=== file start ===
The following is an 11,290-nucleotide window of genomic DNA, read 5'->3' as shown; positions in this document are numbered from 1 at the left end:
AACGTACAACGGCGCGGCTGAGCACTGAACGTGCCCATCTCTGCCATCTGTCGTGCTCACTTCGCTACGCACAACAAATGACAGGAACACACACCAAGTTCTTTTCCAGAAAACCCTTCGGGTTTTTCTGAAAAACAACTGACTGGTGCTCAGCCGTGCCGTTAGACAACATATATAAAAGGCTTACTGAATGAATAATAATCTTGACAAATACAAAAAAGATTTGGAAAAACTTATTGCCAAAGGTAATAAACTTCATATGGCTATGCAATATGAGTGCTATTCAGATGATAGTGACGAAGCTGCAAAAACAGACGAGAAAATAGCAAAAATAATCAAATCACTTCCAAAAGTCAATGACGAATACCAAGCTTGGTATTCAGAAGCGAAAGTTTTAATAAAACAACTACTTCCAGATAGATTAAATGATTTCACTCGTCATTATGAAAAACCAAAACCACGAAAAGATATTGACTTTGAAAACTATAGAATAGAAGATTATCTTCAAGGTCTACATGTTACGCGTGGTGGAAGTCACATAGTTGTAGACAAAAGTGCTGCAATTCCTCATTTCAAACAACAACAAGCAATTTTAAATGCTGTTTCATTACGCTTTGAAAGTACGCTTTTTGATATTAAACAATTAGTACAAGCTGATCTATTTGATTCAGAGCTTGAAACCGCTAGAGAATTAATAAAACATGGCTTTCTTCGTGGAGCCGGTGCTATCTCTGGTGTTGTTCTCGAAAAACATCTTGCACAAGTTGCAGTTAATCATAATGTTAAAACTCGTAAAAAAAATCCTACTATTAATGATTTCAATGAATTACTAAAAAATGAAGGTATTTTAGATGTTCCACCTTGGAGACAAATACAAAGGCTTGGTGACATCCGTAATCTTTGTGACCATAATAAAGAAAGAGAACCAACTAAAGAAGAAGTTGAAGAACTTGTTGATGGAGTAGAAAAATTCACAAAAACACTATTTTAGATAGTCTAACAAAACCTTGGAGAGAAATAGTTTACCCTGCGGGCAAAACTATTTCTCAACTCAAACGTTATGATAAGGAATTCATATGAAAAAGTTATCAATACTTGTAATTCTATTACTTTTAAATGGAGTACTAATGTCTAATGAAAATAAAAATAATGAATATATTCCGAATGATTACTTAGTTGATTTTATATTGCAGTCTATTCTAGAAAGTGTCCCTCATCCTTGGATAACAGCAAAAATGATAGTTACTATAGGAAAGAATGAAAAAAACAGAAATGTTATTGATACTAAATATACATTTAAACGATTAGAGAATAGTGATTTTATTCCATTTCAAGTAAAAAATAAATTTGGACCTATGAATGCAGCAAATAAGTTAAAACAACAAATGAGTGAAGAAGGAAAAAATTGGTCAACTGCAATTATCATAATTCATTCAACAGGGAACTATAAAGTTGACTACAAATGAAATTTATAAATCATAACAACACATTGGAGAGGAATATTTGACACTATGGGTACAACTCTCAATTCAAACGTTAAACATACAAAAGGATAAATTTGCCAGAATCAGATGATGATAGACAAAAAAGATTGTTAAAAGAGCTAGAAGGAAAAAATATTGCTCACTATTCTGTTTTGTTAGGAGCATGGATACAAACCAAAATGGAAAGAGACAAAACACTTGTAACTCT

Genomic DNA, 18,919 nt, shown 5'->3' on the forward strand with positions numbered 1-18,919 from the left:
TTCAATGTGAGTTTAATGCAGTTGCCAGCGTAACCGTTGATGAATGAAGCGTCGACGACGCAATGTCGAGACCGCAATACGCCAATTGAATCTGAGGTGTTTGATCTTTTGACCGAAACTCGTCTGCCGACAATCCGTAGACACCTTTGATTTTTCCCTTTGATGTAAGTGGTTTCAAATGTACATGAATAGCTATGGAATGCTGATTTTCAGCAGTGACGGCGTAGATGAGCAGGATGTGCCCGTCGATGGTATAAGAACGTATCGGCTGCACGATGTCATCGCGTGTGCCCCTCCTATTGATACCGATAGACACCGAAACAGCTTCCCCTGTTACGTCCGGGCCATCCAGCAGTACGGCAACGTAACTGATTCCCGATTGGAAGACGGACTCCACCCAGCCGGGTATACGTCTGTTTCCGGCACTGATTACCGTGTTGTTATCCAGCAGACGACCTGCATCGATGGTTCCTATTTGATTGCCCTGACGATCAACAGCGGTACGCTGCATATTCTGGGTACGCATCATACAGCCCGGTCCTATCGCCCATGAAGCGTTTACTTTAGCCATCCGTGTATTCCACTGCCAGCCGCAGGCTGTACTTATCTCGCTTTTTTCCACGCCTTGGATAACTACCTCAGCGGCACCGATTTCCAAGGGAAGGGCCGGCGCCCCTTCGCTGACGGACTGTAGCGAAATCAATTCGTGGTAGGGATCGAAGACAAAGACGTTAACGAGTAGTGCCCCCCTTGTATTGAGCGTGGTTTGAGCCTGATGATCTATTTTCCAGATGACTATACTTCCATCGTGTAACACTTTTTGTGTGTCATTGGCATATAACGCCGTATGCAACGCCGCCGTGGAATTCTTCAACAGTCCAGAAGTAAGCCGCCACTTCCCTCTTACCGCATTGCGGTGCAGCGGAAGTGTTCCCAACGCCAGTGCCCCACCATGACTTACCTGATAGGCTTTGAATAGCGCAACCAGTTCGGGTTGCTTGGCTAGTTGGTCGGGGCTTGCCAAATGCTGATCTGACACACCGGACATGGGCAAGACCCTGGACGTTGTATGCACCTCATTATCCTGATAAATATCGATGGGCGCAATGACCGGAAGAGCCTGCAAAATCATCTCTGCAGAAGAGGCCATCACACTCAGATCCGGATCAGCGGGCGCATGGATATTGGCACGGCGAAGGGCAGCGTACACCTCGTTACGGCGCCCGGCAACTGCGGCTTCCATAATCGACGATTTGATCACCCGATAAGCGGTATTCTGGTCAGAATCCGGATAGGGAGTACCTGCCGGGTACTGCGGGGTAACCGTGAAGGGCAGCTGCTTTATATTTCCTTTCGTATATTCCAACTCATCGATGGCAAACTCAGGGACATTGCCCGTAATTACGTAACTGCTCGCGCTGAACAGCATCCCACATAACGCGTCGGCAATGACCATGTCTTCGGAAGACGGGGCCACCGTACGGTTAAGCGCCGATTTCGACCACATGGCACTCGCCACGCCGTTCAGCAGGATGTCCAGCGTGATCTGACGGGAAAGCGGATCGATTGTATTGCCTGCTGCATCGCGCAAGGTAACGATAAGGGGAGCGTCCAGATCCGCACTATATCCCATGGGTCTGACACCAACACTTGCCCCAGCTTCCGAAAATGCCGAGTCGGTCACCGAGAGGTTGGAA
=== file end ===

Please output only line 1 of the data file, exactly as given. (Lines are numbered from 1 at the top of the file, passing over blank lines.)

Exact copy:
The following is an 11,290-nucleotide window of genomic DNA, read 5'->3' as shown; positions in this document are numbered from 1 at the left end: